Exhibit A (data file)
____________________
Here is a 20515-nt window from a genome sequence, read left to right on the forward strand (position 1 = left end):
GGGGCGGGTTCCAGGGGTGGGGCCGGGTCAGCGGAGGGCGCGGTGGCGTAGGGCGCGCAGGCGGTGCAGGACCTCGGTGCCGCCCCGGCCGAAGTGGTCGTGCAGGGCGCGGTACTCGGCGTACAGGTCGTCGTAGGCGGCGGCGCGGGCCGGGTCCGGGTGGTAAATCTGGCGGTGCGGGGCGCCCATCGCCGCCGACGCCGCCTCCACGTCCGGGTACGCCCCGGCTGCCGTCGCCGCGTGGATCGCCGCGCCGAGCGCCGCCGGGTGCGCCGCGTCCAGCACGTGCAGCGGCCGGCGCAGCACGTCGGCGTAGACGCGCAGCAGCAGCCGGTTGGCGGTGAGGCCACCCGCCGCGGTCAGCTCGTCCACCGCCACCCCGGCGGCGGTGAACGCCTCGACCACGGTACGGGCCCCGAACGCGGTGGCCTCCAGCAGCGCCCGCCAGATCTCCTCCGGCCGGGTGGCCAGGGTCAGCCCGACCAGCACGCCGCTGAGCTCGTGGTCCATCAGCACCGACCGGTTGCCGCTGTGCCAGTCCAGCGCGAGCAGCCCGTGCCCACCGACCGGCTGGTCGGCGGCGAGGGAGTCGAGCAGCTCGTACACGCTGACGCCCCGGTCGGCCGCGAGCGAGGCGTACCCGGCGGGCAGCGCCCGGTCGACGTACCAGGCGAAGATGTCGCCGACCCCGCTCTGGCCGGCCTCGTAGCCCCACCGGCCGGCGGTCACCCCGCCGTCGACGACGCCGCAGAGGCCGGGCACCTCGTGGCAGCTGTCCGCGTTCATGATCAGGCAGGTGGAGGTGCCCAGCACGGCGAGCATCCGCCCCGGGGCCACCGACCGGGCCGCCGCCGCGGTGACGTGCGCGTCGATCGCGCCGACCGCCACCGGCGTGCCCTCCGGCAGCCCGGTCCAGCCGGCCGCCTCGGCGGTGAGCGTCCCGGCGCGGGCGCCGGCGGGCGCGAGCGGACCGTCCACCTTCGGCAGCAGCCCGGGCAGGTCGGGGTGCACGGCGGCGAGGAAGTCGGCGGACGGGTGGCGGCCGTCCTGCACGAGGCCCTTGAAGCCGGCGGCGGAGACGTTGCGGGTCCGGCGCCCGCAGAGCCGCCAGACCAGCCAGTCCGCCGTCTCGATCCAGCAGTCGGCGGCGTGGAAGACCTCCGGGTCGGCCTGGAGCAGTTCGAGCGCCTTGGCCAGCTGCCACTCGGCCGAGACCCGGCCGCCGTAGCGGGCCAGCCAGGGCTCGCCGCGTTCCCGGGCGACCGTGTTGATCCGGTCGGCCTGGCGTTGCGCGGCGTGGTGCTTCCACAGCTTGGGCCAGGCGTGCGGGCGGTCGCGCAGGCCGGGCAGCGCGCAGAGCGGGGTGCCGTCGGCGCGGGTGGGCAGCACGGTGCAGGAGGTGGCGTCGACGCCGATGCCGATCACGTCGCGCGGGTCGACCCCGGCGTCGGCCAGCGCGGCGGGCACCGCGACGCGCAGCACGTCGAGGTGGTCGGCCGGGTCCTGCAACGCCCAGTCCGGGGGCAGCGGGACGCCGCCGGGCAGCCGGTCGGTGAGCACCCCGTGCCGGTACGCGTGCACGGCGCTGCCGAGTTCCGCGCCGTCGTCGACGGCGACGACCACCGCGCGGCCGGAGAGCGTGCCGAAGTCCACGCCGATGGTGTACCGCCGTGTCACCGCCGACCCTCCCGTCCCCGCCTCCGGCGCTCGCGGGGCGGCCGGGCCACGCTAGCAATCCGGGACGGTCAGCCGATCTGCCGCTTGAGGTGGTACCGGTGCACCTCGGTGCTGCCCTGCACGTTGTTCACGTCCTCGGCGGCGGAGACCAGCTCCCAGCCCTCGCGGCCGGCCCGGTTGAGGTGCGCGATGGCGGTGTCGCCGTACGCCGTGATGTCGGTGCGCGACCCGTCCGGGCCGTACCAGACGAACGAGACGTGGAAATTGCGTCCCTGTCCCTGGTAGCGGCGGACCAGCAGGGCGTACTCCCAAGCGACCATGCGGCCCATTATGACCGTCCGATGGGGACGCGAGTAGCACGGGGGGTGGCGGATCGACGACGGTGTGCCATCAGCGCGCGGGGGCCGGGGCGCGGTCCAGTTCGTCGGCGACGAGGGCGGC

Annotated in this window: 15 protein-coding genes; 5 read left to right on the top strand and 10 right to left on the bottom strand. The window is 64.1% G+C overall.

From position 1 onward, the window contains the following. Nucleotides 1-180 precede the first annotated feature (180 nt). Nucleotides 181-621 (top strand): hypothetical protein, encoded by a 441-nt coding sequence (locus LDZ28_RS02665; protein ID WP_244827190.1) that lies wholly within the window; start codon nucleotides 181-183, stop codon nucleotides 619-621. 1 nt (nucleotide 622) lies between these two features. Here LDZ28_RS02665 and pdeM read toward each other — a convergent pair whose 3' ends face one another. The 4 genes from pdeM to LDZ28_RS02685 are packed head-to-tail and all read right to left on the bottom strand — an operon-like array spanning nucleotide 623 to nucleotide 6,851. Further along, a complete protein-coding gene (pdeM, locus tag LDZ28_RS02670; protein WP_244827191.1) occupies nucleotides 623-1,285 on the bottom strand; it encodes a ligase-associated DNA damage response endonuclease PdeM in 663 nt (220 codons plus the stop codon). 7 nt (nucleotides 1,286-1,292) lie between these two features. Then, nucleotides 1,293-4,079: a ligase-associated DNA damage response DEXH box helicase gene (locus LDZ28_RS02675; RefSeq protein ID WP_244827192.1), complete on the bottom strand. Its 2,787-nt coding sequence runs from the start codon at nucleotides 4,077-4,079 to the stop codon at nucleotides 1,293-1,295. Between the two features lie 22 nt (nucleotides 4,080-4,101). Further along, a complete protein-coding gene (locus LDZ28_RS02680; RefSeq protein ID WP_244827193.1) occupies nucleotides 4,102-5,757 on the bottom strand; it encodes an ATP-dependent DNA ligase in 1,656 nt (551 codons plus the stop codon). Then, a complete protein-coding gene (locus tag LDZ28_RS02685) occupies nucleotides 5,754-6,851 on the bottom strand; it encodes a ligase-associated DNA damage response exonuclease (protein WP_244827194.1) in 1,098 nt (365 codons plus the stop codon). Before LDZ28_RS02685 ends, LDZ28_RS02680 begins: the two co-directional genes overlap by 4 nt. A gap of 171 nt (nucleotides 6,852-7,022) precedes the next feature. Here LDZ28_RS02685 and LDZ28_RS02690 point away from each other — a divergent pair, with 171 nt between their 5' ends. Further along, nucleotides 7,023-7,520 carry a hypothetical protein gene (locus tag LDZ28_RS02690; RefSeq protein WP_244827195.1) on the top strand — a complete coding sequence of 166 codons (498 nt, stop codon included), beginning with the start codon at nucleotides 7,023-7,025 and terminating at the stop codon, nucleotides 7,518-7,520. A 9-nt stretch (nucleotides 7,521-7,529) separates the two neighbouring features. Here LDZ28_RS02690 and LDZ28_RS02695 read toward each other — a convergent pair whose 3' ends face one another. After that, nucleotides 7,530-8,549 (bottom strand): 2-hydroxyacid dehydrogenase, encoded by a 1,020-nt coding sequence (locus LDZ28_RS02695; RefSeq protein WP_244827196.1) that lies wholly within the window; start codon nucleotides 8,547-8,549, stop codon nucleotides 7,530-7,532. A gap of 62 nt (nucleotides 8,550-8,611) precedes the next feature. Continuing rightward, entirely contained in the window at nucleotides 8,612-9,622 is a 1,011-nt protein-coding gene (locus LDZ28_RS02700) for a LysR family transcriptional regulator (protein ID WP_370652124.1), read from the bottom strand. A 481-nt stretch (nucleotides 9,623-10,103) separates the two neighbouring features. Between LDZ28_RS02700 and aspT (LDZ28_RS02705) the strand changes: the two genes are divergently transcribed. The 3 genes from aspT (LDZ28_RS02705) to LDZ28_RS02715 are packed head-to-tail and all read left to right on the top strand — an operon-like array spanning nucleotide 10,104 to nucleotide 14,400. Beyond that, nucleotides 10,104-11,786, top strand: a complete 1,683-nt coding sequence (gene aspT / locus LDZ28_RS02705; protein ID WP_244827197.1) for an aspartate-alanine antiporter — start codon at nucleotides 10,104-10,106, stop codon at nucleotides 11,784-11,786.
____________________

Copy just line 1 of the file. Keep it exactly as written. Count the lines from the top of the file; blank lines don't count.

Here is a 20515-nt window from a genome sequence, read left to right on the forward strand (position 1 = left end):